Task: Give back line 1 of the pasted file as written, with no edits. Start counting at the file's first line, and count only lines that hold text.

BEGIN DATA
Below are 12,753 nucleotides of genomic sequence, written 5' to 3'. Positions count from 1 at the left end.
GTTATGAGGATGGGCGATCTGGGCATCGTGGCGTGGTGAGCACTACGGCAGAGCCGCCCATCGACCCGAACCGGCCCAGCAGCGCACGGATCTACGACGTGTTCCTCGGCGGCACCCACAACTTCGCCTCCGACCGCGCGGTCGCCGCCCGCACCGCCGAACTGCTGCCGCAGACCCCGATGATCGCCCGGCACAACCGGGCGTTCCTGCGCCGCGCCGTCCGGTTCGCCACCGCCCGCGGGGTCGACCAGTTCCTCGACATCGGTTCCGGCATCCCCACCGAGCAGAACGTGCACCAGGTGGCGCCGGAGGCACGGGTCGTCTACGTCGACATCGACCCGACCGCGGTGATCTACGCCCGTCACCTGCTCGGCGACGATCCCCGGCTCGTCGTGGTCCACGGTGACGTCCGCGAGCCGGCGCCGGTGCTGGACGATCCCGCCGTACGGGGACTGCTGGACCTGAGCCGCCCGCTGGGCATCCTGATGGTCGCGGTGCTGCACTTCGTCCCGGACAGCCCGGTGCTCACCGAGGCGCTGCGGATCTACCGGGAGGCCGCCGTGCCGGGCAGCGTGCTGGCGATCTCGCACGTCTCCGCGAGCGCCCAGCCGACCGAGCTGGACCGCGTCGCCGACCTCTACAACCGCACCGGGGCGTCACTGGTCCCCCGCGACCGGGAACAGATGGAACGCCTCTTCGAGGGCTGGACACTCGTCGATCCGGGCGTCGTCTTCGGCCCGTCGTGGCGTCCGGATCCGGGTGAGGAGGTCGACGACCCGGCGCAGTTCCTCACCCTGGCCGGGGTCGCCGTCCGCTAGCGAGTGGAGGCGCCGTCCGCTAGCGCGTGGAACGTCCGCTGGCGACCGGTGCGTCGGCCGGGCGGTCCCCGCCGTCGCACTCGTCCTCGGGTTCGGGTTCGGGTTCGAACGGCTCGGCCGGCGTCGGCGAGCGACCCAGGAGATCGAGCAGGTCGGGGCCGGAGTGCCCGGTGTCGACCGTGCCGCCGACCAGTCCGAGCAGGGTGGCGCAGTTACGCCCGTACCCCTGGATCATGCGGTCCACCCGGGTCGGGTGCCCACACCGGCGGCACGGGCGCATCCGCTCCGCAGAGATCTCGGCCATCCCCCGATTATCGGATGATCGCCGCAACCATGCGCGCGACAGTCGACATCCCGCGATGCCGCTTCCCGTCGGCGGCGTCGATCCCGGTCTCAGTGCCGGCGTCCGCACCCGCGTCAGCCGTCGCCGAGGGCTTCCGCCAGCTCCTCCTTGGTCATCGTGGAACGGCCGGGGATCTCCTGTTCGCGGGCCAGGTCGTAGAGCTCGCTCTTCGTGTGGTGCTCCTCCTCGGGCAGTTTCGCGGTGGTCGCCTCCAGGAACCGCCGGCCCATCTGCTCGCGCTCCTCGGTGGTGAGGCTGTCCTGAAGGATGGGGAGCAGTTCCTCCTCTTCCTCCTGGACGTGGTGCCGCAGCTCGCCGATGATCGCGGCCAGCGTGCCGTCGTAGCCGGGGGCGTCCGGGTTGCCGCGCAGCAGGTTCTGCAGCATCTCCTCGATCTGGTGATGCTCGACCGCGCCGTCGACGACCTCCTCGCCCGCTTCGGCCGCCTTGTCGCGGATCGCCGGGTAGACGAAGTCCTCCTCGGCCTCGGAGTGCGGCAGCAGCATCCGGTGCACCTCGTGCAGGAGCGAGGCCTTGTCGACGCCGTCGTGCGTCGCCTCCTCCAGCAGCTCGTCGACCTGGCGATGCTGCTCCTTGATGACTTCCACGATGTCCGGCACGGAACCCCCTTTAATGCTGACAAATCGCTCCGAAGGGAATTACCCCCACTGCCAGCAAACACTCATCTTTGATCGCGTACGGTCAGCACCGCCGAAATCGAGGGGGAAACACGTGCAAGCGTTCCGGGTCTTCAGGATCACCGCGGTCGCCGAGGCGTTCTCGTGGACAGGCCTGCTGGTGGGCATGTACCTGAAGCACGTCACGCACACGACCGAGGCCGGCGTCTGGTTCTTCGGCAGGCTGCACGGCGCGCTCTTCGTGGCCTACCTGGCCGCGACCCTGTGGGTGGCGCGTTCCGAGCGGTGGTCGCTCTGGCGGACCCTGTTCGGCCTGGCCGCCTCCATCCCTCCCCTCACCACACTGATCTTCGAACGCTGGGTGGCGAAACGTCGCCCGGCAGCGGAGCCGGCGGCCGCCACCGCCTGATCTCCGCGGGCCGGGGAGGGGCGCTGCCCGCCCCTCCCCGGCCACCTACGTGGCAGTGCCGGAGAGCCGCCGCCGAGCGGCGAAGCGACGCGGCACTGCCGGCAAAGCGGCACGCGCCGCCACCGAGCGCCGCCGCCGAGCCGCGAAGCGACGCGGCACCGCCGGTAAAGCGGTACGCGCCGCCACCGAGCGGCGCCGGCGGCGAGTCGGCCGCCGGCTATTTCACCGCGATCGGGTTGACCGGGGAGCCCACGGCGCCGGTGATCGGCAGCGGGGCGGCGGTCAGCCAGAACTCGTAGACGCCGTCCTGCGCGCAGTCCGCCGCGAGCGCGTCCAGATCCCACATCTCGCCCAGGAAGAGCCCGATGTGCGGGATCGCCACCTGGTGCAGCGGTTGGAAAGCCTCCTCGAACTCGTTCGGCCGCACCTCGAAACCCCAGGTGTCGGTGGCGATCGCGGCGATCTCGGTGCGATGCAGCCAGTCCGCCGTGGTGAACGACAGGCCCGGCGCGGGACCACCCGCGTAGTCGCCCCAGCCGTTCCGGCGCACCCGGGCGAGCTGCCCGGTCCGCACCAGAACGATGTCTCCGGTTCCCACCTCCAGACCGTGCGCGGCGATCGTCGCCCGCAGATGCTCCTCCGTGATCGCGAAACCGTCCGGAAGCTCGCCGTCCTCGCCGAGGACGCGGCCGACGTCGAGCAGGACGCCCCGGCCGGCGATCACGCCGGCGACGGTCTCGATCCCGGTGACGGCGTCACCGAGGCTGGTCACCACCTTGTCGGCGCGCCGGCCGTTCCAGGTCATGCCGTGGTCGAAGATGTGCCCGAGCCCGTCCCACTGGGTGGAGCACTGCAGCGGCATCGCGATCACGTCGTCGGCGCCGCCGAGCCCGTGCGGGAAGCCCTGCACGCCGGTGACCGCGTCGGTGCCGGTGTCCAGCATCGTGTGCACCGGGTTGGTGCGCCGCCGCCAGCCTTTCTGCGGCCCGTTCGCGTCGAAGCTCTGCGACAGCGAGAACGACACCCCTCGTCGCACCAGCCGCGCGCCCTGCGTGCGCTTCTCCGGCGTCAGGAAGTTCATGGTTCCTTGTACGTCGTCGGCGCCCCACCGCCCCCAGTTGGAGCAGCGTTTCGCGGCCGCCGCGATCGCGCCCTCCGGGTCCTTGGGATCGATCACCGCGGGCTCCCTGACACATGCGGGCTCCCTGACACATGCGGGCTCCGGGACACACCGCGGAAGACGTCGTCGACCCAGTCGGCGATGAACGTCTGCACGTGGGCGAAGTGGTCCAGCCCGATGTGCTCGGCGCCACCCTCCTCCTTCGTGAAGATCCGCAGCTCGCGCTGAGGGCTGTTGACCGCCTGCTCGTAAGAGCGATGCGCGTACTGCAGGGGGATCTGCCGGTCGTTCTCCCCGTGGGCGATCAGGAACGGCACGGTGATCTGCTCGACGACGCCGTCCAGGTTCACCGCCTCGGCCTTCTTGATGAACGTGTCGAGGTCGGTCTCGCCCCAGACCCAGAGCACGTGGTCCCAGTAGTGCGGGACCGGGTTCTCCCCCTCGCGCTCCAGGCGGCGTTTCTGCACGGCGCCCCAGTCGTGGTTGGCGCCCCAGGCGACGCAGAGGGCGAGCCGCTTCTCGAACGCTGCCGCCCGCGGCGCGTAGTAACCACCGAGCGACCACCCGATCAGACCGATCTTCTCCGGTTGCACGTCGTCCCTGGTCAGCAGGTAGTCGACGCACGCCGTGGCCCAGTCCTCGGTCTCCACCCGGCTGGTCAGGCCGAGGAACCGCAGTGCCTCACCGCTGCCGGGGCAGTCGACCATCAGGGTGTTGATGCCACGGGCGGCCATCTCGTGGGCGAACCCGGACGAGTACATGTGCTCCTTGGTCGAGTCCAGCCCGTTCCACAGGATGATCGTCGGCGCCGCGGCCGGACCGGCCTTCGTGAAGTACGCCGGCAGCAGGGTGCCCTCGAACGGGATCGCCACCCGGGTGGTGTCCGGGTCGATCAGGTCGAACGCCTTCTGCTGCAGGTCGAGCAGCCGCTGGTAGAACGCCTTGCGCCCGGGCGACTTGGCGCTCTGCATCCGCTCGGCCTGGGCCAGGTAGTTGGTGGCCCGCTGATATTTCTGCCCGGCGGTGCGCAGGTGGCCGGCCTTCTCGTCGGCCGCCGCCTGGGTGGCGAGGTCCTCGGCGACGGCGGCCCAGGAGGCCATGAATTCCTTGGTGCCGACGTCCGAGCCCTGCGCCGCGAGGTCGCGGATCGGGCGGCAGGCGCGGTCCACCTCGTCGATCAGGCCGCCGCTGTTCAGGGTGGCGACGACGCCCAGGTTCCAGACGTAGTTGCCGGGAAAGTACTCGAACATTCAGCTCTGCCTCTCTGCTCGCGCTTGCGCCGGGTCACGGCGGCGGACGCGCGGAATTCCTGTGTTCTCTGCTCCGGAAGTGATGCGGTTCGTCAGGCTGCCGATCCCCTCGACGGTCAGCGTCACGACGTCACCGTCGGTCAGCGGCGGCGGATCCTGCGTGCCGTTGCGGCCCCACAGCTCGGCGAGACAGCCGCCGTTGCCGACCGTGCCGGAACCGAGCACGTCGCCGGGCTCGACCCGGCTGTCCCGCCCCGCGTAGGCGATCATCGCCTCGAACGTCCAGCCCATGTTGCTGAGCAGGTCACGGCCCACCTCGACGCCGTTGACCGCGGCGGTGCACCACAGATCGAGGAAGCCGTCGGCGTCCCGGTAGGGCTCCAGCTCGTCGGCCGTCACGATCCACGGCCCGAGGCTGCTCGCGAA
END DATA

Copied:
Below are 12,753 nucleotides of genomic sequence, written 5' to 3'. Positions count from 1 at the left end.